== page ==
Quick review (read on for full review)
A richly described setting and an almost whimsically enchanting tale combine to create this gentle, charming read. 3.5 / 5
Summary (from inside cover)
To Gilly Ramsey, during her lonely childhood, the occasional brief visits of her mother’s cousin Geillis were a delight, appearing to the unhappy child like the visits of a fairy godmother. Years later, when Cousin Geillis was dead, and had willed her house, Thornyhold, to Gilly, the latter discovered that ‘fairy godmother’ was close enough to the truth. For Cousin Geillis, with her still-room, and her herbalist’s practice – and her undoubted powers – had long been known to the locals as a witch. And Gilly, inheriting ‘the witch’s house’, inherits, too, in spite of herself, her cousin’s reputation. She is approached by neighbours, some innocent, some not so innocent, but all assuming that she, too, is a witch, and a possible addition to the local coven. There is some truth in this, for Gilly, to her own surprise and discomfort, finds that in difficult moments she can call on power of a kind; it is as if Cousin Geillis is still somewhere in house and garden, weaving her own spells.
Gilly, once so shy and insecure, is gradually forced, by the very real powers at work in Thornyhold, to choose her own path through the enchanted woods. This, with the aid of an engaging small boy with a sick ferret, and then of his father, and even of her too-helpful nearest neighbour, Agnes, she finally does. Thornyhold, with its enchanted defences against evil, puts an end to loneliness and insecurity, and allows Gilly to move forward with confidence towards a new and satisfying life.
I suppose my mother could have been a witch if she had chosen to. But she met my father, who was a rather saintly clergyman, and he cancelled her out.
(From Thornyhold by Mary Stewart, page 7)
Set during the years following World War II, this book is made up of a little bit of everything: a journey of self-discovery, witchcraft, fantasy, romance, suspense, sadness and even comedy, and that makes it quite a difficult book to place, I think. What I can say, is that I enjoyed it.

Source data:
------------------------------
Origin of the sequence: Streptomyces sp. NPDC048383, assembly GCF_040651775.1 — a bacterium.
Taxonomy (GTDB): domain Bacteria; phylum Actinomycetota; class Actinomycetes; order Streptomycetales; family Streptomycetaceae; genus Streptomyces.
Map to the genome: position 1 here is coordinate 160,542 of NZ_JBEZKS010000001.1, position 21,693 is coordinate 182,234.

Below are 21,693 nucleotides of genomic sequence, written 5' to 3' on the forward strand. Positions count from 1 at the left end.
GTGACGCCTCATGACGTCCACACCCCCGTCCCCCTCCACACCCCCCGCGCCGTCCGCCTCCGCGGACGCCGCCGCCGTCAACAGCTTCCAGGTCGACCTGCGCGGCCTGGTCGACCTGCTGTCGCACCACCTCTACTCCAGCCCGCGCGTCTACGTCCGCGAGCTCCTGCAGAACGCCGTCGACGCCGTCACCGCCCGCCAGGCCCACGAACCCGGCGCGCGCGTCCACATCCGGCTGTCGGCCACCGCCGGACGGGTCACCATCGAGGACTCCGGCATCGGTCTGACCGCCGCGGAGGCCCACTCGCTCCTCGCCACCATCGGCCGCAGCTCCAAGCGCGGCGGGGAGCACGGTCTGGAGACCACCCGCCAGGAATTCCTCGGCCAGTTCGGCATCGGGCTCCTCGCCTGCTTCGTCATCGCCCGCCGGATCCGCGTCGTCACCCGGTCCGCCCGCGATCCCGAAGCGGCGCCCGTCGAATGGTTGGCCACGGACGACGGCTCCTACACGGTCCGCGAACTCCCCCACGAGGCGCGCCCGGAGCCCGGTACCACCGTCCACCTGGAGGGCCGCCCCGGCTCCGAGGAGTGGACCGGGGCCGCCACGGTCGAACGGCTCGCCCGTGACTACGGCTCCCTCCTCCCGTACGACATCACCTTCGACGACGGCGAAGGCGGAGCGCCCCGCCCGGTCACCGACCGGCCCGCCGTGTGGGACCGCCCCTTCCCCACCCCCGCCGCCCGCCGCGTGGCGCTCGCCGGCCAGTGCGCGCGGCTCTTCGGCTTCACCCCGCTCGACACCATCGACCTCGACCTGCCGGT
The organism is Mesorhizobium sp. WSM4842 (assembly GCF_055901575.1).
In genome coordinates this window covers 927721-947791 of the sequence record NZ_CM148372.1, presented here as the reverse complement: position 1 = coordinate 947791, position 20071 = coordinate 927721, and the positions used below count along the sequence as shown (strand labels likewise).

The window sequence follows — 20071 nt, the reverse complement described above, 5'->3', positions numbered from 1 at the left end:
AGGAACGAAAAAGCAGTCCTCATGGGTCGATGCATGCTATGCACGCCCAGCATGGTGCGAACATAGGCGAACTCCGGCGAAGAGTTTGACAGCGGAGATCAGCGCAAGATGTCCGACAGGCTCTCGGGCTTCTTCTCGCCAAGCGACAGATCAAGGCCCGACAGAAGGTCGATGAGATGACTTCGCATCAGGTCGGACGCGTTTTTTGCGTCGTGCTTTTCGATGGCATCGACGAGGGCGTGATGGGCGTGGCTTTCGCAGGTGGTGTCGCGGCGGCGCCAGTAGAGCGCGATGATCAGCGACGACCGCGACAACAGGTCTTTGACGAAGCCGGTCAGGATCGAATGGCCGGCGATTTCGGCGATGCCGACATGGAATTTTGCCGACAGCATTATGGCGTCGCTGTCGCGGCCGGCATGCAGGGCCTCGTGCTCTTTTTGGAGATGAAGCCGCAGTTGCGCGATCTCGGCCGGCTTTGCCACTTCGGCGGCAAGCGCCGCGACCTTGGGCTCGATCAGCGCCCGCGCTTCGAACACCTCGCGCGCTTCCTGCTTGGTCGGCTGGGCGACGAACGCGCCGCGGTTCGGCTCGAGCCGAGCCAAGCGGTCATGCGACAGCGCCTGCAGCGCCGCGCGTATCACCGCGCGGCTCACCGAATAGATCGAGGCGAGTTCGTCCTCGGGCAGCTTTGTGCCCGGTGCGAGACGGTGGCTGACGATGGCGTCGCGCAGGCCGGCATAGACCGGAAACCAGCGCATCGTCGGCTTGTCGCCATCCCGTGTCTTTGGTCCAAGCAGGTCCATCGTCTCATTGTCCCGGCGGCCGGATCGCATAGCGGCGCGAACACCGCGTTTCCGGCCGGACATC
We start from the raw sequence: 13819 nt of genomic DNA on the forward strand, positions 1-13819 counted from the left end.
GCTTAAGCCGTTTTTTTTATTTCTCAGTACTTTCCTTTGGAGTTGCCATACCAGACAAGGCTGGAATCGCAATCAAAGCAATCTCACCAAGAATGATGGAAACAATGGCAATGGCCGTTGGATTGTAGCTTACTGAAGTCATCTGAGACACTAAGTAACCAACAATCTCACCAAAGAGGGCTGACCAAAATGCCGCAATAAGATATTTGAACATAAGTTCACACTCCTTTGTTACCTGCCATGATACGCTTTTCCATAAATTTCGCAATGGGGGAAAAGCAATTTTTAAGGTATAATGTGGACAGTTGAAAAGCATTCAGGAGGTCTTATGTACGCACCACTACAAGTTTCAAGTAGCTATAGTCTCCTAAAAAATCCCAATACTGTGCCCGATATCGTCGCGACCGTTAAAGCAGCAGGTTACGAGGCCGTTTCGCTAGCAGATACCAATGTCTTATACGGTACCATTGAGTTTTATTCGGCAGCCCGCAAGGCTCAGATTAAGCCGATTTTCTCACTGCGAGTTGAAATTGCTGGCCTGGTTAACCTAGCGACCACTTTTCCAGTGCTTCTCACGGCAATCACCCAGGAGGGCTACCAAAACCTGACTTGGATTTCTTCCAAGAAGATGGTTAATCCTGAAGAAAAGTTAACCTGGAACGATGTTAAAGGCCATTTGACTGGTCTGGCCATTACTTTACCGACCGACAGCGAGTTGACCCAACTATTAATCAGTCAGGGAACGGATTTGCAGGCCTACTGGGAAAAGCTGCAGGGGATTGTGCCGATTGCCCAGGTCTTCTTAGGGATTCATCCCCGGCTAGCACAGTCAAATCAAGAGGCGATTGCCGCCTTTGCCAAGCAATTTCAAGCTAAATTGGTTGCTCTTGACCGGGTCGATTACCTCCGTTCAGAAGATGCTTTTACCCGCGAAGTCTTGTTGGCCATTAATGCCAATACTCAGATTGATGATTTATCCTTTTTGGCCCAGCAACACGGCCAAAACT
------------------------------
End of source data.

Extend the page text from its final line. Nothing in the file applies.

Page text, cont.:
Gilly Ramsey’s early life is bleak and lonely due in no small part to her parents. Her mother comes across as cold and distant and her father is preoccupied with his duties as a clergyman. I couldn’t help but wonder as I read, if either had really wanted a child. The only glimmer’s of light the young Gilly receives come in the form of her mother’s cousin, Geillis, after who she is named. She appears, often out of the blue, and comes across as if not a little strange, at least a little unusual, and naturally, she is. Gilly’s life is influenced and shaped greatly by these three people, and it rather sadly, takes the death of them all to come into her own.
The witchcraft described in the story is of the hedgewitch variety – country herbalism, folklore and low magic. I could read endless passages on the magical and medicinal properties of growing things. The English countryside is richly described: flora and fauna, Stonehenge, the ruins of an old house, villages and hamlets, farms, fields and woodlands. But it is Thornyhold that captures the attention and the heart: an old cottage (though fairly sizeable in dimension) surrounded by forest and wildlife.
The pace felt quite slow to begin with, and reading about Gilly’s childhood was not particularly fun, but as the years moved on and she arrives at Thornyhold, Gilly not only discovers who she really is – compared with who she has had to be her whole life – but learns about the strange and mysterious Cousin Geillis.
I would love to have had more information about Cousin Geillis’ relationship to Gilly’s mother, and even how her mother felt about her cousin. Did she envy her life and freedom? Was she jealous of Geillis’ apparent closeness to her daughter? As I moved through the story, I thought there might be more to this storyline than kindred spirits, but if there was, it never materialised. And, as I wasn’t completely convinced by the romantic element to the story, or how the suspense element was resolved, yet overall enjoyed reading the book, 3.5 stars sounded like a fair rating.